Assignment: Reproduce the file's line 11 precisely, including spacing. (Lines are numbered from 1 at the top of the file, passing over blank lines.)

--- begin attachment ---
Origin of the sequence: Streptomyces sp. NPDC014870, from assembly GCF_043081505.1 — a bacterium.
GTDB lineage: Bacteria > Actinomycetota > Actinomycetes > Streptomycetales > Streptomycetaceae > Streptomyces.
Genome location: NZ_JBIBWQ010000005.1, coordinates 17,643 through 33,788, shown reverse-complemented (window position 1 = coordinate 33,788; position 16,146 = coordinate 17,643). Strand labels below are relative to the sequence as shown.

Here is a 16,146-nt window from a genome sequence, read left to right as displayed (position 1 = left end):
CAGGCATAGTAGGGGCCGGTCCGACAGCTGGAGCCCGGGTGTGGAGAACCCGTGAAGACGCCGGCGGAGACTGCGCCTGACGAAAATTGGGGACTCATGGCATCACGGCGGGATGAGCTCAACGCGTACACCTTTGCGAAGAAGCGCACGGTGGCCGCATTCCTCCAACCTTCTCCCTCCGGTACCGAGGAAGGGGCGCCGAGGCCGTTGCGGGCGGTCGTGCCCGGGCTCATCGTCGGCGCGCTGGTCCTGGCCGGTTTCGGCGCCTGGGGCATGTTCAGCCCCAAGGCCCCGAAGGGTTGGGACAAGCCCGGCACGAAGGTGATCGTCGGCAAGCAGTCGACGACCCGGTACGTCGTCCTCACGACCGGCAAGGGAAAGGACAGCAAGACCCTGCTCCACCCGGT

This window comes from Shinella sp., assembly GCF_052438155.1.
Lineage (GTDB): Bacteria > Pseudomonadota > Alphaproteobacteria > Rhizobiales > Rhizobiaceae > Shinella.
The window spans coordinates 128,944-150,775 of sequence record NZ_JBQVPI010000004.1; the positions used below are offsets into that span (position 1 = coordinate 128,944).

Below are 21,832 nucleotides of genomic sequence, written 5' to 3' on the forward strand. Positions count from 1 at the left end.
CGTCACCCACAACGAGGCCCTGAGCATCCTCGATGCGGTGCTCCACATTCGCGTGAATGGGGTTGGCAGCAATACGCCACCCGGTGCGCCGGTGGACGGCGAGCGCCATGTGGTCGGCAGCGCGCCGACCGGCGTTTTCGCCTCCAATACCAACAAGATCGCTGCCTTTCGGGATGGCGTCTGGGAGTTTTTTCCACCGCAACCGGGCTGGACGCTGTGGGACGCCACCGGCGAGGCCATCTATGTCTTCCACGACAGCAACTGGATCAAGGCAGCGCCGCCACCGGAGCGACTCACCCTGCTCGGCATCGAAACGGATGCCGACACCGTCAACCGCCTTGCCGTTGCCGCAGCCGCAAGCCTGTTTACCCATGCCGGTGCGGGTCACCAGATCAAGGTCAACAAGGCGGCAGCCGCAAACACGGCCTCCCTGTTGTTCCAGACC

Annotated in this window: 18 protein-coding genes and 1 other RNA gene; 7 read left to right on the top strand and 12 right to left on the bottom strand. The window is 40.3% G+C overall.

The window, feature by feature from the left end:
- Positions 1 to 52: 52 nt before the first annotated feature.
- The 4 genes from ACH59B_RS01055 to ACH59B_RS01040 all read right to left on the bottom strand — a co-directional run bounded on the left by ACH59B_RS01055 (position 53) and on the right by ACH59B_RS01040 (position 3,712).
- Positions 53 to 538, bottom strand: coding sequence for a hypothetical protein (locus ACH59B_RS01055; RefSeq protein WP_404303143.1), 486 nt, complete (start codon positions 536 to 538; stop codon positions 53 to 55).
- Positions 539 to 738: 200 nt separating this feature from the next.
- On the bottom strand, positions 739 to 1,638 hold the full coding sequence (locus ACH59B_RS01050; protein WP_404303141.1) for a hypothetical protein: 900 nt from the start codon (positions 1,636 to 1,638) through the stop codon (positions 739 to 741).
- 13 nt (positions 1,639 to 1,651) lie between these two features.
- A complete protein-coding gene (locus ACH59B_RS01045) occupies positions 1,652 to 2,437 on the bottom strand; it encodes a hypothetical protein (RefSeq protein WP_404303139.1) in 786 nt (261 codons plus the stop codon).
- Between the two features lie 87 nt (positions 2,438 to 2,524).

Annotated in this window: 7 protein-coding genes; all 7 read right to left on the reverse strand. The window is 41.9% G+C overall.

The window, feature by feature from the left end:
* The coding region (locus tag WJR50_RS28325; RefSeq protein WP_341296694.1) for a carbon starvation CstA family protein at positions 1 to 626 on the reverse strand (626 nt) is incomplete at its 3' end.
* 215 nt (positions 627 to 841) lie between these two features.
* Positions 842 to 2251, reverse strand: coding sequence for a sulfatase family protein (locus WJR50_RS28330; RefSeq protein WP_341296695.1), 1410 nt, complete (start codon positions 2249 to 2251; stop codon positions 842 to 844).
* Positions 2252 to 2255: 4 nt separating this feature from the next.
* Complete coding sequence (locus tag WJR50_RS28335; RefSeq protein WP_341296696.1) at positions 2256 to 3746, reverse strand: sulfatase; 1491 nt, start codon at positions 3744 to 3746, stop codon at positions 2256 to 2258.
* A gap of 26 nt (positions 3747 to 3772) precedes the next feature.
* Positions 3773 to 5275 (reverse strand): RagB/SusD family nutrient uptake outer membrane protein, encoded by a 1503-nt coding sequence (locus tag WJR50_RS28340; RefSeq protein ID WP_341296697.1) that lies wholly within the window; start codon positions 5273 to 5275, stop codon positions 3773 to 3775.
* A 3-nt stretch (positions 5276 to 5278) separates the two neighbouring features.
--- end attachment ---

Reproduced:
Annotated in this window: 18 protein-coding genes and 1 other RNA gene; 7 read left to right on the top strand and 12 right to left on the bottom strand. The window is 40.3% G+C overall.